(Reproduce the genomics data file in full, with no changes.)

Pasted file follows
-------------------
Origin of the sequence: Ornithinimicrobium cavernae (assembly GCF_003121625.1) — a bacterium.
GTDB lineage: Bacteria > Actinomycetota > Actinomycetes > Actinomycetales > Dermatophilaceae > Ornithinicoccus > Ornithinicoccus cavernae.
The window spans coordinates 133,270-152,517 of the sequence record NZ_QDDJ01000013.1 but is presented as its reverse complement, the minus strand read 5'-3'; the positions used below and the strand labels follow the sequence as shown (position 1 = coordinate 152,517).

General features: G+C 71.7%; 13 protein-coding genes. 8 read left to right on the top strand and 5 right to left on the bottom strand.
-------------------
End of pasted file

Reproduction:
Origin of the sequence: Ornithinimicrobium cavernae (assembly GCF_003121625.1) — a bacterium.
GTDB lineage: Bacteria > Actinomycetota > Actinomycetes > Actinomycetales > Dermatophilaceae > Ornithinicoccus > Ornithinicoccus cavernae.
The window spans coordinates 133,270-152,517 of the sequence record NZ_QDDJ01000013.1 but is presented as its reverse complement, the minus strand read 5'-3'; the positions used below and the strand labels follow the sequence as shown (position 1 = coordinate 152,517).

General features: G+C 71.7%; 13 protein-coding genes. 8 read left to right on the top strand and 5 right to left on the bottom strand.